Kansas Open Container Laws and Ticket Penalties

Learn about the penalties for an open container conviction in Kansas.

Like most other states, Kansas has an open container law that prohibits transporting open containers of alcohol in a motor vehicle. This article explains Kansas's open container restrictions and the violation penalties.

Kansas's Open Container Law

Kansas law prohibits any person from transporting an alcoholic beverage in a vehicle unless it is:

  • in the original unopened container, with an unbroken seal
  • locked in the trunk, or
  • on a statutorily authorized RV or for-hire bus and not accessible to the driver.

This restriction applies to all persons within the car, including the driver and passengers.

Open Container Violation Penalties in Kansas

In many states, an open container violation is just a traffic infraction and carries only a fine. However, in Kansas, an open container violation is a misdemeanor. The penalties for a conviction depend on the circumstances, including whether the person has prior open container violations.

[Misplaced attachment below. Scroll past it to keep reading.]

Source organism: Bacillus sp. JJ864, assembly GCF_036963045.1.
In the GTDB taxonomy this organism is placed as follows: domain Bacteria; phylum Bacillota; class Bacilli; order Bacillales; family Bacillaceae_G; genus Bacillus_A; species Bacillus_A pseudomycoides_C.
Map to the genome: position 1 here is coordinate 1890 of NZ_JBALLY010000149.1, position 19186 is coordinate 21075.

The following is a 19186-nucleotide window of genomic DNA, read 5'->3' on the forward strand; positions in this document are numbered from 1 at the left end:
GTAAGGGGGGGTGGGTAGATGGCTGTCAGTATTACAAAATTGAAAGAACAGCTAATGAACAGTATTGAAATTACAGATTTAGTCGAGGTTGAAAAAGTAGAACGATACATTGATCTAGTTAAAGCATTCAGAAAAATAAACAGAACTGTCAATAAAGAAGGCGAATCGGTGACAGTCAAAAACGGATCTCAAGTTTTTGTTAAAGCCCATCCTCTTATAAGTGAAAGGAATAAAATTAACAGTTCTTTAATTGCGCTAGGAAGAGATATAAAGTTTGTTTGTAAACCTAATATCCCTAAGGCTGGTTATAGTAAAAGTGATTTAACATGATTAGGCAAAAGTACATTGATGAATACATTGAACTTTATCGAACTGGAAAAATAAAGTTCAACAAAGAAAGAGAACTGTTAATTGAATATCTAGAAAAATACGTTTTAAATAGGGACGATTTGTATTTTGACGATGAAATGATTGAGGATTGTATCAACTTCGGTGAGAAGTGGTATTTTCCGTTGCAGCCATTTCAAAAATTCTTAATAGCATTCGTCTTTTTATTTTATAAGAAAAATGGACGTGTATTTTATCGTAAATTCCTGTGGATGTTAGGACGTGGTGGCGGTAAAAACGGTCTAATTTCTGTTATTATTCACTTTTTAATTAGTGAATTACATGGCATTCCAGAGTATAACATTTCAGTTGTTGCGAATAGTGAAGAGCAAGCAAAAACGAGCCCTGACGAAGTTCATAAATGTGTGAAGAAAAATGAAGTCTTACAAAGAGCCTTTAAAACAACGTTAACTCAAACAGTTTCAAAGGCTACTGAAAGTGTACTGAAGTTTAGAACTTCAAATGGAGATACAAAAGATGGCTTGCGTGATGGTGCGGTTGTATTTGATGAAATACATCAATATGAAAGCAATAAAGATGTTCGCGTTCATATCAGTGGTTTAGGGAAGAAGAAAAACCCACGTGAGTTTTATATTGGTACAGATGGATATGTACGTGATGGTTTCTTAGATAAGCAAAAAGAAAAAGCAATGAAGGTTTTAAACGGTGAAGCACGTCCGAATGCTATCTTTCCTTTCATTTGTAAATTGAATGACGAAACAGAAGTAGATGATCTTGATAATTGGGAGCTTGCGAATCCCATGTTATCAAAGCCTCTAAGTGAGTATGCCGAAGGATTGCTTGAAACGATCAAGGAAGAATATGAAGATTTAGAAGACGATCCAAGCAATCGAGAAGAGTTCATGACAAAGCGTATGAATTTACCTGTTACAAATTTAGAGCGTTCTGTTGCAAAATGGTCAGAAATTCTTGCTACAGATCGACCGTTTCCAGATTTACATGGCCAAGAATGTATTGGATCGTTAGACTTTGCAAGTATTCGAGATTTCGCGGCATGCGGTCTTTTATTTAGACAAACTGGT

Fines and Jail Time for Kansas Open Container Violations

An open container violation is a misdemeanor in Kansas. A conviction will result in a fine of up to $200 and a maximum of six months in jail. And violators who are under 21 years old will also be required to complete an alcohol and drug evaluation and follow any recommended treatment.

License Suspension for Open Container Violations in Kansas

In addition to the other penalties, a person who receives a second open container conviction within a five-year period faces a one-year license suspension. However, the court does have the discretion to reduce the suspension to a one-year "restricted" license. With a restricted license, the judge gets to dictate the terms—including when and where—under which the licensee is permitted to drive.

Plea Bargaining in Kansas Open Container Cases

If you get charged with possessing an open container in Kansas, it is possible to plea to a lesser charge or to enter into a diversion agreement. However, such plea deals are at the sole discretion of the prosecutor and are not guaranteed. Talk to a criminal defense attorney about your options.

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